Even the freshest freshmen know about the Bizzell Memorial Library — fondly known as “The Bizz.”
But OU has three other library branches as well — and although the branches are named after the colleges they’re housed in, they are open for anyone to use.
“The misconception I get a lot is that only students from fine arts can use (the fine arts library), and so on,” said Matt Stock, librarian for The Grant Fine Arts Library.
But you don’t have to be an architecture student to use the virtual reality in the architecture library, or study music to use the songwriting software in the fine arts library.
“That’s a great thing about the library,” said James Bierman, engineering and geology librarian. “Any student can come into our library, and log in — even people from outside of the university can just get a guest login — and use all of our software that we have available on the workstations.”
Next time you get tired of "The Bizz," here are some lesser-known campus libraries to visit:
Lit by skylights and buried in the bottom of Catlett Music Center, The Grant Fine Arts Library offers a peaceful spot to study, a collection of art magazines and sheet music, and even composing software.
“One of the custodians plays guitar, so he’ll come in every so often when his shift is over and just find a new book of great hits from the '80s he wants to learn,” Stock said. “Or one of the landscape faculty was a jazz pianist, and so he would just come over now and again find some things that were interesting to him.”
When it was founded: 1986
Quietness level: 3 out of 5
Resources to check out: Computers with music notation software and musical keyboards, audio editing software, vintage sheet music and a media resource center with audio and video files.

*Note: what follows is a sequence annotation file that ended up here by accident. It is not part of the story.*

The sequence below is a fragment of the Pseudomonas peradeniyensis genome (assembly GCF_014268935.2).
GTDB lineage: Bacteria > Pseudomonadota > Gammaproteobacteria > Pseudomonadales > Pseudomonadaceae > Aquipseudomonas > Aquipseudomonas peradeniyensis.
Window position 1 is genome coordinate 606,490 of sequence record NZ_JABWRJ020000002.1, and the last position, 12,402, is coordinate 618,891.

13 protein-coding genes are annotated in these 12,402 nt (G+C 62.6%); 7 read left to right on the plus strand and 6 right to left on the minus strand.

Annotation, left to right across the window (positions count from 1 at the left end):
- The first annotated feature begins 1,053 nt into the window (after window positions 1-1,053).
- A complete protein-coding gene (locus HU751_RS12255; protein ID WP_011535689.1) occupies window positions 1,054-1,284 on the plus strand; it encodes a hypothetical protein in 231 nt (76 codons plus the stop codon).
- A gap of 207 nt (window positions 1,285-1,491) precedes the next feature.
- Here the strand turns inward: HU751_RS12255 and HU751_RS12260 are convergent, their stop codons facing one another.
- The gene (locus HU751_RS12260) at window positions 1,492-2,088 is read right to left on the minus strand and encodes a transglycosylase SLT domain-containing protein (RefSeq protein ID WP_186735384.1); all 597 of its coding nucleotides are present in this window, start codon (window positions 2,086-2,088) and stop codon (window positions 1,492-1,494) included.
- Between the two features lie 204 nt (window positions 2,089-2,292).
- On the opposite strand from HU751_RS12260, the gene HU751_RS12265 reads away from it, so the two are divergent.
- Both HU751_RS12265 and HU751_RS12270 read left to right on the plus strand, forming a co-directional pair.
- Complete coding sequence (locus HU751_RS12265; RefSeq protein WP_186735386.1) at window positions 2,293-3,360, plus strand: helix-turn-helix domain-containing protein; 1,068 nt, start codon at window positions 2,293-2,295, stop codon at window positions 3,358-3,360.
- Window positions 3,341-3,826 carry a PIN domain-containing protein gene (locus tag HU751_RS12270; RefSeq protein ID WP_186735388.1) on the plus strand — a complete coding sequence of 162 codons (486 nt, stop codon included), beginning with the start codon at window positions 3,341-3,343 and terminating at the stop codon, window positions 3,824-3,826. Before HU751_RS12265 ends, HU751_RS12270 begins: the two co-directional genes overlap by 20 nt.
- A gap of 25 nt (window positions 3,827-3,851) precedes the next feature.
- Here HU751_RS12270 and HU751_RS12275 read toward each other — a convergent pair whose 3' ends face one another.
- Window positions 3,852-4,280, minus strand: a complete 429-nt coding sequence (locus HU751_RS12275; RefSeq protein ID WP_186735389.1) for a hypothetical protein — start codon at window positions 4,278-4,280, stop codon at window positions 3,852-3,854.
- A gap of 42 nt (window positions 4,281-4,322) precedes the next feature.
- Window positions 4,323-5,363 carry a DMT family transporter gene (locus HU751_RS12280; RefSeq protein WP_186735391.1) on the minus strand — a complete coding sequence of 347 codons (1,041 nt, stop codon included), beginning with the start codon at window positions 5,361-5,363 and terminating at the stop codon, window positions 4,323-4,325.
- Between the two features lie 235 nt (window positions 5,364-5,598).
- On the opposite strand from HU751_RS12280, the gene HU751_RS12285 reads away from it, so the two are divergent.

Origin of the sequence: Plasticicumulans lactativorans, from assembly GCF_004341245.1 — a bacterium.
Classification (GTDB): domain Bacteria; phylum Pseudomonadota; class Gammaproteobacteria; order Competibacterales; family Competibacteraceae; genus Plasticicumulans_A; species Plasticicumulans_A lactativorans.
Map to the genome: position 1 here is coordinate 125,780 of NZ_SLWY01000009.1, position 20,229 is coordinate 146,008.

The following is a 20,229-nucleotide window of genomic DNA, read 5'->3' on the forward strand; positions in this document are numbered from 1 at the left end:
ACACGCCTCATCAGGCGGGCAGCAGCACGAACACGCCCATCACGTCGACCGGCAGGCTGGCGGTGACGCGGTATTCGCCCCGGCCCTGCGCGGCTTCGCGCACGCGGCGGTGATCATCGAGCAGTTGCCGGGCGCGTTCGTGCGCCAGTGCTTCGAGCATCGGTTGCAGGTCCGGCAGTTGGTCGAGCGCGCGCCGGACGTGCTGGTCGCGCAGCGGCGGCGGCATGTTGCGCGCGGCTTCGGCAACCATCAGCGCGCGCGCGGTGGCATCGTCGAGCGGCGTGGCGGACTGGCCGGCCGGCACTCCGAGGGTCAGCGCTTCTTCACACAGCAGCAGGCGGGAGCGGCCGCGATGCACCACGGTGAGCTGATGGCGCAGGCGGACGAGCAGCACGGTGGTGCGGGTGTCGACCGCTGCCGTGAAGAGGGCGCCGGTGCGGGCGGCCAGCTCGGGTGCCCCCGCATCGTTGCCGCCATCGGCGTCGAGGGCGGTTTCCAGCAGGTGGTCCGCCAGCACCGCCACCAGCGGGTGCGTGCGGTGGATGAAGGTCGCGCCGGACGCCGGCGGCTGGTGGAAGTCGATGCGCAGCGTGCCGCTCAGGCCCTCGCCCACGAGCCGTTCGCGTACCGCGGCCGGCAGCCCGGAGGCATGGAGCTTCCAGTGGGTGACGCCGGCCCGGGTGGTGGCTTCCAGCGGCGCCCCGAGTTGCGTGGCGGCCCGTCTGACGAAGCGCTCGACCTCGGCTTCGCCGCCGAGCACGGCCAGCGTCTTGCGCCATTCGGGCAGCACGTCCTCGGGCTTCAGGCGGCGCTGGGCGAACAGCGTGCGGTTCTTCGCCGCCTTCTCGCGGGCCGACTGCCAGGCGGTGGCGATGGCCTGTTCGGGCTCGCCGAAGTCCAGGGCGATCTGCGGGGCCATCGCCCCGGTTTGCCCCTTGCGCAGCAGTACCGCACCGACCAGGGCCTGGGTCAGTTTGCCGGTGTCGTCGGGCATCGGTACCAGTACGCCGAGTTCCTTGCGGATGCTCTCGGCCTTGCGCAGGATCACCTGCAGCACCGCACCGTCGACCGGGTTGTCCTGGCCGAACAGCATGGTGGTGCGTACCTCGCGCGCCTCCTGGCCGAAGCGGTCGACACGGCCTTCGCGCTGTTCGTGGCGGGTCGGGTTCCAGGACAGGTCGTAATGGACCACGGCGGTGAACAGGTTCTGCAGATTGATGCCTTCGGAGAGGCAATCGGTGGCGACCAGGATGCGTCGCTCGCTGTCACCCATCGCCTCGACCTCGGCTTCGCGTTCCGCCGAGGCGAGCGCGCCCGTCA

Something to notice: Student art displays scattered throughout the stacks. The fine arts library partners with the 2nd Friday Norman Art Walk and some classes from the school of visual arts use the library to experiment in, Stock said.
How to find it: Enter Catlett Hall through the main doors, turn right and go all the way down the ramp.
If you need a tectonic map of Texas or geologic map of Georgia, they can be found in this fossil-filled library hidden in Sarkeys Energy Center.
Since the engineering library branch is currently closed, engineering students can also find some resources in the Youngblood library, Bierman said.
When it was founded: 1989
Quietness level: 4 out of 5
Resources to check out: Rock and mineral samples, map collection, and geology and engineering software and journals.
Something to notice: Rock and mineral displays, like a giant barite rose cluster, fossilized shells or a cross section of petrified wood are scattered throughout the library.
How to find it: Go to the second floor of Sarkeys Energy Center and walk all the way down corridor R to Room 220.
The smallest library branch on campus still houses a few surprises — from artifacts like antique door pulls and stair risers to a collection of blueprints from famous architects Frank Lloyd Wright and Bruce Goff.
One of Wright’s structural engineers was also an OU faculty member in the 1950s, which might explain the special blueprints.
“We think that’s how we got the Wright blueprints, (but) no one knows for certain,” Stock said.
When it was founded: 2011
Quietness level: 5 out of 5
Resources to check out: Blueprint collection, architecture books, virtual reality programs for interior design and city planning software.
Something to notice: If you like books on Welsh castles, royal parks or city planning, this is your library.
How to find it: Head towards Gould Hall from the South Oval side and go in the building to the left under the covered porch.
Editor's note: Quietness level was determined by the reporter’s observations, and may vary by time of day. Five is the quietest and one is the least quiet.